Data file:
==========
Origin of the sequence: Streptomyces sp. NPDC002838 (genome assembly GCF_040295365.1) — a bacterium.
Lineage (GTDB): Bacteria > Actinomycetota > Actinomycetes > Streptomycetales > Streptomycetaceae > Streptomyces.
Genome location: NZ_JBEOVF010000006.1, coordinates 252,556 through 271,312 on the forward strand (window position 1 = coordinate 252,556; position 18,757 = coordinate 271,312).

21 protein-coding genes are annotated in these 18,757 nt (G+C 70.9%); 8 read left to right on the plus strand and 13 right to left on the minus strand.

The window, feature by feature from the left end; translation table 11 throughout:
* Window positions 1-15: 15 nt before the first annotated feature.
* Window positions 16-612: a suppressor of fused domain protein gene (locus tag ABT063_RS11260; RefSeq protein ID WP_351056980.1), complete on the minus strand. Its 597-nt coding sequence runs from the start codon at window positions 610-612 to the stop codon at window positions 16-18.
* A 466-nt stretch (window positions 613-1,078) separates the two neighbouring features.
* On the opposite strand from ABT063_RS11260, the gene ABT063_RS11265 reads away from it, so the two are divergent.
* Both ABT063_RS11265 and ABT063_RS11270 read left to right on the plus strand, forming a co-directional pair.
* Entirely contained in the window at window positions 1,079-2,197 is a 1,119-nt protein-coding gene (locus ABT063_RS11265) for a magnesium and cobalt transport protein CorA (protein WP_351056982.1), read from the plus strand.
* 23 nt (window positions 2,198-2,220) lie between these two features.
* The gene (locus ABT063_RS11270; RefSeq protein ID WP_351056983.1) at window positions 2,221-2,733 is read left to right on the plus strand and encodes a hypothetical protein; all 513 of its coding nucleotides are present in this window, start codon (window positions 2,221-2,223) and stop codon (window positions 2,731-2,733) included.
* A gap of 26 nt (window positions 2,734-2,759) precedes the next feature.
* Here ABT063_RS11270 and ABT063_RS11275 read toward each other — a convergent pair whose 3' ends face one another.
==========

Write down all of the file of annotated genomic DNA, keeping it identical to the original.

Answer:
Origin of the sequence: Streptomyces sp. NPDC002838 (genome assembly GCF_040295365.1) — a bacterium.
Lineage (GTDB): Bacteria > Actinomycetota > Actinomycetes > Streptomycetales > Streptomycetaceae > Streptomyces.
Genome location: NZ_JBEOVF010000006.1, coordinates 252,556 through 271,312 on the forward strand (window position 1 = coordinate 252,556; position 18,757 = coordinate 271,312).

21 protein-coding genes are annotated in these 18,757 nt (G+C 70.9%); 8 read left to right on the plus strand and 13 right to left on the minus strand.

The window, feature by feature from the left end; translation table 11 throughout:
* Window positions 1-15: 15 nt before the first annotated feature.
* Window positions 16-612: a suppressor of fused domain protein gene (locus tag ABT063_RS11260; RefSeq protein ID WP_351056980.1), complete on the minus strand. Its 597-nt coding sequence runs from the start codon at window positions 610-612 to the stop codon at window positions 16-18.
* A 466-nt stretch (window positions 613-1,078) separates the two neighbouring features.
* On the opposite strand from ABT063_RS11260, the gene ABT063_RS11265 reads away from it, so the two are divergent.
* Both ABT063_RS11265 and ABT063_RS11270 read left to right on the plus strand, forming a co-directional pair.
* Entirely contained in the window at window positions 1,079-2,197 is a 1,119-nt protein-coding gene (locus ABT063_RS11265) for a magnesium and cobalt transport protein CorA (protein WP_351056982.1), read from the plus strand.
* 23 nt (window positions 2,198-2,220) lie between these two features.
* The gene (locus ABT063_RS11270; RefSeq protein ID WP_351056983.1) at window positions 2,221-2,733 is read left to right on the plus strand and encodes a hypothetical protein; all 513 of its coding nucleotides are present in this window, start codon (window positions 2,221-2,223) and stop codon (window positions 2,731-2,733) included.
* A gap of 26 nt (window positions 2,734-2,759) precedes the next feature.
* Here ABT063_RS11270 and ABT063_RS11275 read toward each other — a convergent pair whose 3' ends face one another.